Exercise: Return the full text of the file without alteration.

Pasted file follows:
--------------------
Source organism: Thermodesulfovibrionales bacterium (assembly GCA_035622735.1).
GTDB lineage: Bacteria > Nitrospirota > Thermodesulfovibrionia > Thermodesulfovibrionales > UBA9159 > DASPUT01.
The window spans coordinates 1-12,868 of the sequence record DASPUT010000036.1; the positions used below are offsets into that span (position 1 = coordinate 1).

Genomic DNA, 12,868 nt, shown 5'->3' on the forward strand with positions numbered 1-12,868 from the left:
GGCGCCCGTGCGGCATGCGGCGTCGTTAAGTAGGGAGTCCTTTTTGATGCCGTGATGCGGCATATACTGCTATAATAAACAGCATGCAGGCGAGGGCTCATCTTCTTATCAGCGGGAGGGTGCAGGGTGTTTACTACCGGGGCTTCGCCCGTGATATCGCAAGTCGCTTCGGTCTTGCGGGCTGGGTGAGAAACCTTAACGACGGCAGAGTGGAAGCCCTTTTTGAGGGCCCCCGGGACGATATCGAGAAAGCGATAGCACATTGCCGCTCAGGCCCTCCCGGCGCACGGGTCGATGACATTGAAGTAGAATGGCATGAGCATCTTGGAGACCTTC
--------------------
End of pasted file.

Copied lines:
Source organism: Thermodesulfovibrionales bacterium (assembly GCA_035622735.1).
GTDB lineage: Bacteria > Nitrospirota > Thermodesulfovibrionia > Thermodesulfovibrionales > UBA9159 > DASPUT01.
The window spans coordinates 1-12,868 of the sequence record DASPUT010000036.1; the positions used below are offsets into that span (position 1 = coordinate 1).

Genomic DNA, 12,868 nt, shown 5'->3' on the forward strand with positions numbered 1-12,868 from the left:
GGCGCCCGTGCGGCATGCGGCGTCGTTAAGTAGGGAGTCCTTTTTGATGCCGTGATGCGGCATATACTGCTATAATAAACAGCATGCAGGCGAGGGCTCATCTTCTTATCAGCGGGAGGGTGCAGGGTGTTTACTACCGGGGCTTCGCCCGTGATATCGCAAGTCGCTTCGGTCTTGCGGGCTGGGTGAGAAACCTTAACGACGGCAGAGTGGAAGCCCTTTTTGAGGGCCCCCGGGACGATATCGAGAAAGCGATAGCACATTGCCGCTCAGGCCCTCCCGGCGCACGGGTCGATGACATTGAAGTAGAATGGCATGAGCATCTTGGAGACCTTC